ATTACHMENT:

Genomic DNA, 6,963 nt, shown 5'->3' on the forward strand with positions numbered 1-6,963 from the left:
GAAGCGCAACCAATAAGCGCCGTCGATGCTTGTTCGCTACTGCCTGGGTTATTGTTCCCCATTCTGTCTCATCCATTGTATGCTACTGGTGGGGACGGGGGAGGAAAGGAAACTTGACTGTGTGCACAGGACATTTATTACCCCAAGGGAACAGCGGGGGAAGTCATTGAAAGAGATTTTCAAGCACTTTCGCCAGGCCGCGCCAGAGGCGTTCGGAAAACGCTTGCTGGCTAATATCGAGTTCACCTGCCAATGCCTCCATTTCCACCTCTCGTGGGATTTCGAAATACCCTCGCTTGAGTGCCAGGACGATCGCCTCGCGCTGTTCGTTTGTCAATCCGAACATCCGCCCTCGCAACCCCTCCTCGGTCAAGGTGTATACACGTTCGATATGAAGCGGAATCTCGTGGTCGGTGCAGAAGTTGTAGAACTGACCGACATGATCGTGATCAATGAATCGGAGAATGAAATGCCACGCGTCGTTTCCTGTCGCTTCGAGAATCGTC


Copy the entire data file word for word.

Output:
Genomic DNA, 6,963 nt, shown 5'->3' on the forward strand with positions numbered 1-6,963 from the left:
GAAGCGCAACCAATAAGCGCCGTCGATGCTTGTTCGCTACTGCCTGGGTTATTGTTCCCCATTCTGTCTCATCCATTGTATGCTACTGGTGGGGACGGGGGAGGAAAGGAAACTTGACTGTGTGCACAGGACATTTATTACCCCAAGGGAACAGCGGGGGAAGTCATTGAAAGAGATTTTCAAGCACTTTCGCCAGGCCGCGCCAGAGGCGTTCGGAAAACGCTTGCTGGCTAATATCGAGTTCACCTGCCAATGCCTCCATTTCCACCTCTCGTGGGATTTCGAAATACCCTCGCTTGAGTGCCAGGACGATCGCCTCGCGCTGTTCGTTTGTCAATCCGAACATCCGCCCTCGCAACCCCTCCTCGGTCAAGGTGTATACACGTTCGATATGAAGCGGAATCTCGTGGTCGGTGCAGAAGTTGTAGAACTGACCGACATGATCGTGATCAATGAATCGGAGAATGAAATGCCACGCGTCGTTTCCTGTCGCTTCGAGAATCGTC